The banners displayed on the second floor and in the stairwells of the museum are high resolution images highlighting selected items from the collection.
We have a special bat program planned on Wednesday, September 16, 2015 at 6:00 p.m.
“The real-life story of bats far eclipsed all the fairy tales and myths surrounding the beautiful and misunderstood mammal.”
This program features the lecture The Wonderful World of Bats by Dr. Richard Adams, of the University of Northern Colorado. In his lecture, Dr. Adams will discuss the novel physiology and anatomy of bats as well as their astonishing abilities at using echolocation to “see” in complete darkness. In addition, as acrobats, their flight skills are unequalled in the animal kingdom.
While adults are attending Dr. Adam’s lecture in the Paleontology Hall, Museum’s docents will be presenting hands-on activities for young children in the BioLounge. Thus, kids will also have an opportunity to get a better understanding of bats, and learn the importance of their role in diverse ecosystems.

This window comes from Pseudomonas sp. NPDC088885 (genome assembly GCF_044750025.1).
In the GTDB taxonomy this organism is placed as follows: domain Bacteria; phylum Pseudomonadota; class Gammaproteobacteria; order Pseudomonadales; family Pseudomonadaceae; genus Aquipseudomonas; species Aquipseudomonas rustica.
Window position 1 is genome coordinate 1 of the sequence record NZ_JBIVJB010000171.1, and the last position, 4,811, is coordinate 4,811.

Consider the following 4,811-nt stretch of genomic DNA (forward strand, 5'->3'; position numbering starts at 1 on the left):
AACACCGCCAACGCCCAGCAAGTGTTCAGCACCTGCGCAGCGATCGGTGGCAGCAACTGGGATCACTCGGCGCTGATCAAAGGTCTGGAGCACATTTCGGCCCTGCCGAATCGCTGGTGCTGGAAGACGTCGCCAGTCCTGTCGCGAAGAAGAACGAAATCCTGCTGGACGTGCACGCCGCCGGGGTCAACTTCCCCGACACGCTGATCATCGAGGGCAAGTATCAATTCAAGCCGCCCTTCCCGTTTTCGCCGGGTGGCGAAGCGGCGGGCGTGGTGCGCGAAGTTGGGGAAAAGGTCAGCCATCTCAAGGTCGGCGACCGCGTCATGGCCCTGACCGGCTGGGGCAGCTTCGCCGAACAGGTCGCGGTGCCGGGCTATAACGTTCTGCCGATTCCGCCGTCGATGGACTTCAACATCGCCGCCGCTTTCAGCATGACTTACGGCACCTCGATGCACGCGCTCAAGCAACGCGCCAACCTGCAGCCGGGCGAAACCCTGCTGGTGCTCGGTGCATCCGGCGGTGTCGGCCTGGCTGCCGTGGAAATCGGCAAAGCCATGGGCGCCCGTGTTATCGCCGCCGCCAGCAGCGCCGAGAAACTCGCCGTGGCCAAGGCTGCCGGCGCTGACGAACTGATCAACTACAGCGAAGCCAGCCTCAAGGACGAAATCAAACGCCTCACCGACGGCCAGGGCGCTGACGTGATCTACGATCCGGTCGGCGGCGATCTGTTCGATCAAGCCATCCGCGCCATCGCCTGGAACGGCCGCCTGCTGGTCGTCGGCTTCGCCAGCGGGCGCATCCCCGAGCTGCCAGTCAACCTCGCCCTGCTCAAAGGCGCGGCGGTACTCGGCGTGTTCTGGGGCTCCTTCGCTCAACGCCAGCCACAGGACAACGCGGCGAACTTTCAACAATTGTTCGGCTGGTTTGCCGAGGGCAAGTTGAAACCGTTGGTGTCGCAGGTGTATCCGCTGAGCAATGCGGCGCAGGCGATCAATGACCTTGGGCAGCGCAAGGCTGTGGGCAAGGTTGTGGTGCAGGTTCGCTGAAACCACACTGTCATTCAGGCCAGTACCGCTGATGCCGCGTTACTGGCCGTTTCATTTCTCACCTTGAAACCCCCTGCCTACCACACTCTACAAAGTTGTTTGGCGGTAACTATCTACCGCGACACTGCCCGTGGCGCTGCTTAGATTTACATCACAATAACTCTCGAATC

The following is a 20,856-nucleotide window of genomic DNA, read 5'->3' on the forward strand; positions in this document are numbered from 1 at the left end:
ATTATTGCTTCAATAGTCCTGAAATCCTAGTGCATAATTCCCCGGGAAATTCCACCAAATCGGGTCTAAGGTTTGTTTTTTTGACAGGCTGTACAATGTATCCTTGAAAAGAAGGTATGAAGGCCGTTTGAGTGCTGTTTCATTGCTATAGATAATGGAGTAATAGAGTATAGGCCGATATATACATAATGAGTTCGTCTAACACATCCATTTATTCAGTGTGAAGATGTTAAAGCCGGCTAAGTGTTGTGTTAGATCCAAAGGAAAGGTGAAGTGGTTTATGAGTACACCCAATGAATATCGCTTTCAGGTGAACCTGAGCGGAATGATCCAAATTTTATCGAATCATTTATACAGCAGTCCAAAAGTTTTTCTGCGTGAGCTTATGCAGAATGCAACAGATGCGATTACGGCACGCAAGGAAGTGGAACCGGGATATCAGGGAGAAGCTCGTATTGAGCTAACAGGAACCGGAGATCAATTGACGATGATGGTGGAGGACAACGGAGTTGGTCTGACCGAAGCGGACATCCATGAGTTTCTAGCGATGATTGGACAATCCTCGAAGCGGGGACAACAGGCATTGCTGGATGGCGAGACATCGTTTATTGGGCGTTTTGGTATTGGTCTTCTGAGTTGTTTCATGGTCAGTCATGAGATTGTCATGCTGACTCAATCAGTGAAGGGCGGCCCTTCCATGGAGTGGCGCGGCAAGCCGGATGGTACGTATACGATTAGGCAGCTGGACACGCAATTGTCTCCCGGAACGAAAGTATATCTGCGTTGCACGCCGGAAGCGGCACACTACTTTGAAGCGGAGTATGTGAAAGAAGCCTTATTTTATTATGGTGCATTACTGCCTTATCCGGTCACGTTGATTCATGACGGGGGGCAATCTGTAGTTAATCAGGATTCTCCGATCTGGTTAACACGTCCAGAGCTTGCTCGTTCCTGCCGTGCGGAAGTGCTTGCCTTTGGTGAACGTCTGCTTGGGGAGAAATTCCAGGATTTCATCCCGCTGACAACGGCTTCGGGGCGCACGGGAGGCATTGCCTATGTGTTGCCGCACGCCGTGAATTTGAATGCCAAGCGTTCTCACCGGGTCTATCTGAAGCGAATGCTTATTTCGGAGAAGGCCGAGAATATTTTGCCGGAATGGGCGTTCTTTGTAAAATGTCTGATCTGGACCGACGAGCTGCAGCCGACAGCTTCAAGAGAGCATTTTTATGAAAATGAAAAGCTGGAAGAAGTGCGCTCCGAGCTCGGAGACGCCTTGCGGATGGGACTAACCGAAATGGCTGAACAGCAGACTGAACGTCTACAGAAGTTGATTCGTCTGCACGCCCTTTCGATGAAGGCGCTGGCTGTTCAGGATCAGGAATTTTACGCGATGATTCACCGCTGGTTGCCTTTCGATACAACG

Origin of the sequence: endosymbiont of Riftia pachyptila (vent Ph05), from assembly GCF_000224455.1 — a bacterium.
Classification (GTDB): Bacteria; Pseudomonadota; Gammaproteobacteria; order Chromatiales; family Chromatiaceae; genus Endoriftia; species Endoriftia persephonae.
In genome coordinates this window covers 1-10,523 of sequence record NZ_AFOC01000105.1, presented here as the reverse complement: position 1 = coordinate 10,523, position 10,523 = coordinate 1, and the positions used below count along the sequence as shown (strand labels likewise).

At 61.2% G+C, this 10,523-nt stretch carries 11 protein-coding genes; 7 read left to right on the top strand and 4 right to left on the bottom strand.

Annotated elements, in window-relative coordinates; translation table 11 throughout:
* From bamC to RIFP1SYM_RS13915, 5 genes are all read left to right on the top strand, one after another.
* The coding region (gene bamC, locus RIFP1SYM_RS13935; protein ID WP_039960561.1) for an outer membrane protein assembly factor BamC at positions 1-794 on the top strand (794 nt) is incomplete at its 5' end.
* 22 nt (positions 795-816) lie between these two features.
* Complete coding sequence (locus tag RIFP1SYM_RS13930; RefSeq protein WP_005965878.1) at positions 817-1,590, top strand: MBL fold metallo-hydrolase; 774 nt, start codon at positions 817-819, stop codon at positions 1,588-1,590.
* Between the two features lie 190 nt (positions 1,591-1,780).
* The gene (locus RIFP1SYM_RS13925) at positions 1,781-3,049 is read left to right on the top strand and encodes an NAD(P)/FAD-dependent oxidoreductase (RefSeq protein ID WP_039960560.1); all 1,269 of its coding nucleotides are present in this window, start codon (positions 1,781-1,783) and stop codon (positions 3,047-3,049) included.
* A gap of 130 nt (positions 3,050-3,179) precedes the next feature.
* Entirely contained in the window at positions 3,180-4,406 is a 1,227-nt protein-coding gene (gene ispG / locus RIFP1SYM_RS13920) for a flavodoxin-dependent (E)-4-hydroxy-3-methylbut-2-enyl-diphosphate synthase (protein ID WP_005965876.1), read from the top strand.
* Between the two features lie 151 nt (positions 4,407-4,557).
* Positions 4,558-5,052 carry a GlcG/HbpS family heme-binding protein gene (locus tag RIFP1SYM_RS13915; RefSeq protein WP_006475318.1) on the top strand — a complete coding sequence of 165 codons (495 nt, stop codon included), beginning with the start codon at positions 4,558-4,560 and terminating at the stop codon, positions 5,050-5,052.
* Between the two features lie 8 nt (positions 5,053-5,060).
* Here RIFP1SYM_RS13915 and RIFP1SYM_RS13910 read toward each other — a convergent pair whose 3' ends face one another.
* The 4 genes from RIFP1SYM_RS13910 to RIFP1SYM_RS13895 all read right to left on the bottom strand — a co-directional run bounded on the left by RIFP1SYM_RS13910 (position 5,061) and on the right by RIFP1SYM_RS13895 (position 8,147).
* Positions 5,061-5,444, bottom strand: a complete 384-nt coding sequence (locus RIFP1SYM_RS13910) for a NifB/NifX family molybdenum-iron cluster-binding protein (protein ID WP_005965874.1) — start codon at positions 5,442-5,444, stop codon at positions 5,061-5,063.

Following the lecture, Dr. Adams and Edward von Bleichert, CEFP Manager, Environmental Operations, CU Facilities Management, will guide a tour to Main campus to observe an out-flight of a colony of bats. The tour is appropriate for all ages.
The Bees’ Needs is a Citizen Science project of the CU Museum of Natural History. We are studying the diversity and abundance of solitary native bees in communities across the Northern Front Range of Colorado. To do this, we give our volunteers Bee Blocks, where their solitary bees can nest, and then we ask them to look at the blocks every two weeks during the breeding season to tell us if they see signs of nesting bees. The native bees that breed in these blocks are docile and unlikely to sting and they are very important components of healthy ecosystems.
Unfortunately, we’ve signed up all of our citizen scientists for this year already. But you can learn more about our research, native solitary bees and wasps, find a design for making your own Bee Block, and see what our volunteers are discovering by exploring our website and blog, via http://beesneeds.colorado.edu.